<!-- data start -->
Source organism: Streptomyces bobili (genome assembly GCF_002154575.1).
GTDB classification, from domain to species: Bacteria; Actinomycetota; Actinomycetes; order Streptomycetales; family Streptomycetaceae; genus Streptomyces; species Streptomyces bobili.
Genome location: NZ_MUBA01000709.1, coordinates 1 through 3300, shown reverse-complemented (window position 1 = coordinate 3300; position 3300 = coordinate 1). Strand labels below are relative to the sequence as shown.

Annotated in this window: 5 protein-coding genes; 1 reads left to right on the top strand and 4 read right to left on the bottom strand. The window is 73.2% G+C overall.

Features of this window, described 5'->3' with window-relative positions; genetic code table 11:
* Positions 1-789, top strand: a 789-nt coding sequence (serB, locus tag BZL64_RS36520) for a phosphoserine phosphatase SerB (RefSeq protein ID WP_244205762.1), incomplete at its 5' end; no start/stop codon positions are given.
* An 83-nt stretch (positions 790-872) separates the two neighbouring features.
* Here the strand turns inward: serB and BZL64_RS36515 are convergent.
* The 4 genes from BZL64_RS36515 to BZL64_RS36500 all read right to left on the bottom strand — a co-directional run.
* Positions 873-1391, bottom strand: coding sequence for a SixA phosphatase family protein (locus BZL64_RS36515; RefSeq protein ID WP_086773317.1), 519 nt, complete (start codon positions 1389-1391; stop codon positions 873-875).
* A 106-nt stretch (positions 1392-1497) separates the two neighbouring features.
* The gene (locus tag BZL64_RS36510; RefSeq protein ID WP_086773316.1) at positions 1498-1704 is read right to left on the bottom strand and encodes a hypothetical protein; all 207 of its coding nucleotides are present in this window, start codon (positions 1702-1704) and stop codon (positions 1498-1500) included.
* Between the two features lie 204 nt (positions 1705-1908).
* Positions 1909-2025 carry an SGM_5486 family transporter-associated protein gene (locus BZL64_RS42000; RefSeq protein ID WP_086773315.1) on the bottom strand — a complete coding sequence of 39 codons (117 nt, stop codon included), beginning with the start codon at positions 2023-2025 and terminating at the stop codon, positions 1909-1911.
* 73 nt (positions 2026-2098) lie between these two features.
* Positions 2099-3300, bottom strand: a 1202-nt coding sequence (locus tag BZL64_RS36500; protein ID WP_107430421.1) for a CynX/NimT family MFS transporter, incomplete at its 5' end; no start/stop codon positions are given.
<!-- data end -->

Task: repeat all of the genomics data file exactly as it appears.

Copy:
Source organism: Streptomyces bobili (genome assembly GCF_002154575.1).
GTDB classification, from domain to species: Bacteria; Actinomycetota; Actinomycetes; order Streptomycetales; family Streptomycetaceae; genus Streptomyces; species Streptomyces bobili.
Genome location: NZ_MUBA01000709.1, coordinates 1 through 3300, shown reverse-complemented (window position 1 = coordinate 3300; position 3300 = coordinate 1). Strand labels below are relative to the sequence as shown.

Annotated in this window: 5 protein-coding genes; 1 reads left to right on the top strand and 4 read right to left on the bottom strand. The window is 73.2% G+C overall.

Features of this window, described 5'->3' with window-relative positions; genetic code table 11:
* Positions 1-789, top strand: a 789-nt coding sequence (serB, locus tag BZL64_RS36520) for a phosphoserine phosphatase SerB (RefSeq protein ID WP_244205762.1), incomplete at its 5' end; no start/stop codon positions are given.
* An 83-nt stretch (positions 790-872) separates the two neighbouring features.
* Here the strand turns inward: serB and BZL64_RS36515 are convergent.
* The 4 genes from BZL64_RS36515 to BZL64_RS36500 all read right to left on the bottom strand — a co-directional run.
* Positions 873-1391, bottom strand: coding sequence for a SixA phosphatase family protein (locus BZL64_RS36515; RefSeq protein ID WP_086773317.1), 519 nt, complete (start codon positions 1389-1391; stop codon positions 873-875).
* A 106-nt stretch (positions 1392-1497) separates the two neighbouring features.
* The gene (locus tag BZL64_RS36510; RefSeq protein ID WP_086773316.1) at positions 1498-1704 is read right to left on the bottom strand and encodes a hypothetical protein; all 207 of its coding nucleotides are present in this window, start codon (positions 1702-1704) and stop codon (positions 1498-1500) included.
* Between the two features lie 204 nt (positions 1705-1908).
* Positions 1909-2025 carry an SGM_5486 family transporter-associated protein gene (locus BZL64_RS42000; RefSeq protein ID WP_086773315.1) on the bottom strand — a complete coding sequence of 39 codons (117 nt, stop codon included), beginning with the start codon at positions 2023-2025 and terminating at the stop codon, positions 1909-1911.
* 73 nt (positions 2026-2098) lie between these two features.
* Positions 2099-3300, bottom strand: a 1202-nt coding sequence (locus tag BZL64_RS36500; protein ID WP_107430421.1) for a CynX/NimT family MFS transporter, incomplete at its 5' end; no start/stop codon positions are given.